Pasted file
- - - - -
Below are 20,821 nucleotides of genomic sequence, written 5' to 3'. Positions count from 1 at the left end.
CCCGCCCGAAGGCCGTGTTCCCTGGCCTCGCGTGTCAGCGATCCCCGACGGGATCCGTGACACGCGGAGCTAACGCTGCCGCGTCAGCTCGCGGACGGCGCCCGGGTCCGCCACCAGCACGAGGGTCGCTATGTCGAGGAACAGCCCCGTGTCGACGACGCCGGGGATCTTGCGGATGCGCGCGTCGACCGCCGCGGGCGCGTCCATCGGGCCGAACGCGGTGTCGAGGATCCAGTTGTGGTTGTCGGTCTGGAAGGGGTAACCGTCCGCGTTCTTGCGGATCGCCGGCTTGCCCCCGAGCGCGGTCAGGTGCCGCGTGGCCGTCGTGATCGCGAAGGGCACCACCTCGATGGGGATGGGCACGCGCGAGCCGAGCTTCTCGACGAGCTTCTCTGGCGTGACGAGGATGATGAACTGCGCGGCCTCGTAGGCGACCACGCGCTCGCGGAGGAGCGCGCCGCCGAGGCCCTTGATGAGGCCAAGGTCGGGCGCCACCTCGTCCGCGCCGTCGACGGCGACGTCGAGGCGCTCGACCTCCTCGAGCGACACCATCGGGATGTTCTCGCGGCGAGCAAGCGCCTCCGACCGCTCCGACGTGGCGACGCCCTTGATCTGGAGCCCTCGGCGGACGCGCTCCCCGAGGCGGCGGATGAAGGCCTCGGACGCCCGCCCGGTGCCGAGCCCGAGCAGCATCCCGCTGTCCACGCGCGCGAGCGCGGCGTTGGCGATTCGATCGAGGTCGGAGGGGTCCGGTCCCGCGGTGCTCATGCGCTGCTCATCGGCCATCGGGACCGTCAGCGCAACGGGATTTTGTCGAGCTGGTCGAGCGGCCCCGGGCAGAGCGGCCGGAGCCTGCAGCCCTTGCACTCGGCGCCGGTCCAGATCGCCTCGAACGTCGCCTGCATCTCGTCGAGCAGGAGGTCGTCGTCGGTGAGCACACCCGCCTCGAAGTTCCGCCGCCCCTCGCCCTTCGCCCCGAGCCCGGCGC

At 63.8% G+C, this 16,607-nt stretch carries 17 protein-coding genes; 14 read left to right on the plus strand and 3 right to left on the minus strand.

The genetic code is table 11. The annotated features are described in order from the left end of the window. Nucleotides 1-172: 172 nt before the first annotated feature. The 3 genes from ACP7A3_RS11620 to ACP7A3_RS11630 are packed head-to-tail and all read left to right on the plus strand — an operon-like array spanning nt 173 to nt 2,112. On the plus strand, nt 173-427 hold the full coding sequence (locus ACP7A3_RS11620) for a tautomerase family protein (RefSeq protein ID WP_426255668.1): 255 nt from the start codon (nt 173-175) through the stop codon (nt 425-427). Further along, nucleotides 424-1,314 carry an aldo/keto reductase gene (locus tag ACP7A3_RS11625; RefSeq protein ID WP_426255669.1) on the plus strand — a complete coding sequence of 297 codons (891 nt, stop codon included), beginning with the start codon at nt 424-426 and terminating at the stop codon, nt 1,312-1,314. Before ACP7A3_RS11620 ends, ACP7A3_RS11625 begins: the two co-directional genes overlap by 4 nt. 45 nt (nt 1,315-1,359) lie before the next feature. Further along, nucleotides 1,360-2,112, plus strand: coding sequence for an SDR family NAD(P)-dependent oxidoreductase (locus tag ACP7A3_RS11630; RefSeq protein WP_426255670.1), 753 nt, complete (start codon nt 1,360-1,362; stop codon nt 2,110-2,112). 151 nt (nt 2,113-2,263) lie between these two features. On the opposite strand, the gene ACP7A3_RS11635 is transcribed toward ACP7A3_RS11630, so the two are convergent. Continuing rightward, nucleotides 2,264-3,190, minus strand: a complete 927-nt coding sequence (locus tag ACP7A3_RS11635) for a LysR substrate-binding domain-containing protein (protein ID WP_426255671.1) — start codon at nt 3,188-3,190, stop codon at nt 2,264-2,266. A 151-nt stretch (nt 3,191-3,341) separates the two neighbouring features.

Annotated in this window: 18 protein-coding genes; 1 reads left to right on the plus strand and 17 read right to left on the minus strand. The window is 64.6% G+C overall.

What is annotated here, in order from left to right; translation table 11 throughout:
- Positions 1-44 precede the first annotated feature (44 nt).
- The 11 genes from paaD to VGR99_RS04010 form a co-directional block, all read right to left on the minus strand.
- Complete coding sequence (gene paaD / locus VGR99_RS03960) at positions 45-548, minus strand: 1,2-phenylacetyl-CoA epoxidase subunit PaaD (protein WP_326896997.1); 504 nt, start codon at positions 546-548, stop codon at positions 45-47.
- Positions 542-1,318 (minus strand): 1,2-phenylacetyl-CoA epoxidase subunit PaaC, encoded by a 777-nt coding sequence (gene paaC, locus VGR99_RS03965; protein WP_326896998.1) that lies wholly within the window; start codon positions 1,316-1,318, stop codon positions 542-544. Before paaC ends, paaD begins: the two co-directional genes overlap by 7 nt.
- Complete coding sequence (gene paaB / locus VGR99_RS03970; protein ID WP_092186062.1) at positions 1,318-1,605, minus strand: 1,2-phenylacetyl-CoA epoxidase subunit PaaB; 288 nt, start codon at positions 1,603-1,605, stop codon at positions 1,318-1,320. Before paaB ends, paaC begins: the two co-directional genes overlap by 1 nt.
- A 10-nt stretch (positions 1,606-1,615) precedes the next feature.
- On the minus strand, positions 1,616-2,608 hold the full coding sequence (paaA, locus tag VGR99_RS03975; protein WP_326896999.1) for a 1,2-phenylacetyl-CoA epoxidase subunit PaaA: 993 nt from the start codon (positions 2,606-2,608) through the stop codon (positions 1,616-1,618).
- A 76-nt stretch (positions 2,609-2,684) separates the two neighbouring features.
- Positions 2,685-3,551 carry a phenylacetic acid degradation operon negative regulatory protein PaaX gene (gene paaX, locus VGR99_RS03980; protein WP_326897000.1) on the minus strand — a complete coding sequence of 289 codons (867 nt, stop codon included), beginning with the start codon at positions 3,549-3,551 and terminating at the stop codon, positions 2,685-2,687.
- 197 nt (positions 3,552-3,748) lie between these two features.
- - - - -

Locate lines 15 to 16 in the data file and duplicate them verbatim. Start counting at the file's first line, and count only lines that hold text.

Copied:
- Positions 2,685-3,551 carry a phenylacetic acid degradation operon negative regulatory protein PaaX gene (gene paaX, locus VGR99_RS03980; protein WP_326897000.1) on the minus strand — a complete coding sequence of 289 codons (867 nt, stop codon included), beginning with the start codon at positions 3,549-3,551 and terminating at the stop codon, positions 2,685-2,687.
- 197 nt (positions 3,552-3,748) lie between these two features.